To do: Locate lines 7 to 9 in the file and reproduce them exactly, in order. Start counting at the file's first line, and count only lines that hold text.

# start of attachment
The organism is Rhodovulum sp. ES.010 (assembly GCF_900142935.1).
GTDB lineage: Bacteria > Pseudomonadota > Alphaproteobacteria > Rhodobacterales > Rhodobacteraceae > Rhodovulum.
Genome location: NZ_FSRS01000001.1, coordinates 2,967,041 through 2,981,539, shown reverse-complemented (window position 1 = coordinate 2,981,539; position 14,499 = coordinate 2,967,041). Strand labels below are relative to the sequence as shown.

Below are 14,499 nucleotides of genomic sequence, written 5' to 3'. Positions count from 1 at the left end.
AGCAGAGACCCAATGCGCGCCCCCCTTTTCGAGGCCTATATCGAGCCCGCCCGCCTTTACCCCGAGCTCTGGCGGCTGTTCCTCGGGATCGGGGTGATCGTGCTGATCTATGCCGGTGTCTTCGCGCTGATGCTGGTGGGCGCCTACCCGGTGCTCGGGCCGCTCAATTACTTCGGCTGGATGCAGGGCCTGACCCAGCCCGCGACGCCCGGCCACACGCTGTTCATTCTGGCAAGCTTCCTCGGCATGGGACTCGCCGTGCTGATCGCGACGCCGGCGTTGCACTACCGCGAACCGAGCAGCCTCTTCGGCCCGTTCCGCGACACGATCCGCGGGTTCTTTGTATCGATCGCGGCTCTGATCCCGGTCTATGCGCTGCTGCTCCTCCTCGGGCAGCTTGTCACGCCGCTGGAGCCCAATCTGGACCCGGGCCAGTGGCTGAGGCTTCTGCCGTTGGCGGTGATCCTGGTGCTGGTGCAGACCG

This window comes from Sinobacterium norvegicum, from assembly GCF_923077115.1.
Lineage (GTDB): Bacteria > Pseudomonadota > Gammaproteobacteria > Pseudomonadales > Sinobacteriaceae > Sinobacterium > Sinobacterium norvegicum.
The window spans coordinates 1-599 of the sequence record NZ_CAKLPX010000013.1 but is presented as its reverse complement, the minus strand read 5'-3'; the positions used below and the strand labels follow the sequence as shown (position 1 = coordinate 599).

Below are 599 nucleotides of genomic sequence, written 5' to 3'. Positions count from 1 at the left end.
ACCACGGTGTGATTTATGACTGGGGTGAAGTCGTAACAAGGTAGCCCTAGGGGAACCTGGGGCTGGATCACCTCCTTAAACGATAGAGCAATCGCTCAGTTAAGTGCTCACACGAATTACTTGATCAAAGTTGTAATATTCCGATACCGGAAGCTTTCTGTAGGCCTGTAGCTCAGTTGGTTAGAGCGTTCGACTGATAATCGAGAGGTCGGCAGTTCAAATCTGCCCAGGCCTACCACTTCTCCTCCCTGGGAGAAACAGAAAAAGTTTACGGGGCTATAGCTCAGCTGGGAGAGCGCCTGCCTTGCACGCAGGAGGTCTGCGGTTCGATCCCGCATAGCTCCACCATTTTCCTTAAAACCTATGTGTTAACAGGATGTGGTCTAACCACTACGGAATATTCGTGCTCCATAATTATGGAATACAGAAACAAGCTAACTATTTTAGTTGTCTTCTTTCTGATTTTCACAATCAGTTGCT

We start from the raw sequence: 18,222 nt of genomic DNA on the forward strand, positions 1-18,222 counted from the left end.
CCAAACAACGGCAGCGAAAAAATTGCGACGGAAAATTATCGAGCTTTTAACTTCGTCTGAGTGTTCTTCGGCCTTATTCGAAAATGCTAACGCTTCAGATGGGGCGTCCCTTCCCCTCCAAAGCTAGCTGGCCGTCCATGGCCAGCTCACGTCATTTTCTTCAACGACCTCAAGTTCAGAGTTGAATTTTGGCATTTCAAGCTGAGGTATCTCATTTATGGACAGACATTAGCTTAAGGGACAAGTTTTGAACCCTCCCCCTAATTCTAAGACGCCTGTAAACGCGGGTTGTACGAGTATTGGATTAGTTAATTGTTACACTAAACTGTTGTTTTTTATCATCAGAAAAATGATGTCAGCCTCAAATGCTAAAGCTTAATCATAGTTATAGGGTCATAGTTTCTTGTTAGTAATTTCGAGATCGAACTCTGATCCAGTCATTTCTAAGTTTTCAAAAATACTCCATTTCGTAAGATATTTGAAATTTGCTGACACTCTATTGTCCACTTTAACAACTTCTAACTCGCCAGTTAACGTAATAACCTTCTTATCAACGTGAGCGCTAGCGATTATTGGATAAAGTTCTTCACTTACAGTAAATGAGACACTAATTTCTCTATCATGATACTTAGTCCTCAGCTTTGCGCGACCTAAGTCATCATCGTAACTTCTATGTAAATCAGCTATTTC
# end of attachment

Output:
Lineage (GTDB): Bacteria > Pseudomonadota > Gammaproteobacteria > Pseudomonadales > Sinobacteriaceae > Sinobacterium > Sinobacterium norvegicum.
The window spans coordinates 1-599 of the sequence record NZ_CAKLPX010000013.1 but is presented as its reverse complement, the minus strand read 5'-3'; the positions used below and the strand labels follow the sequence as shown (position 1 = coordinate 599).

Below are 599 nucleotides of genomic sequence, written 5' to 3'. Positions count from 1 at the left end.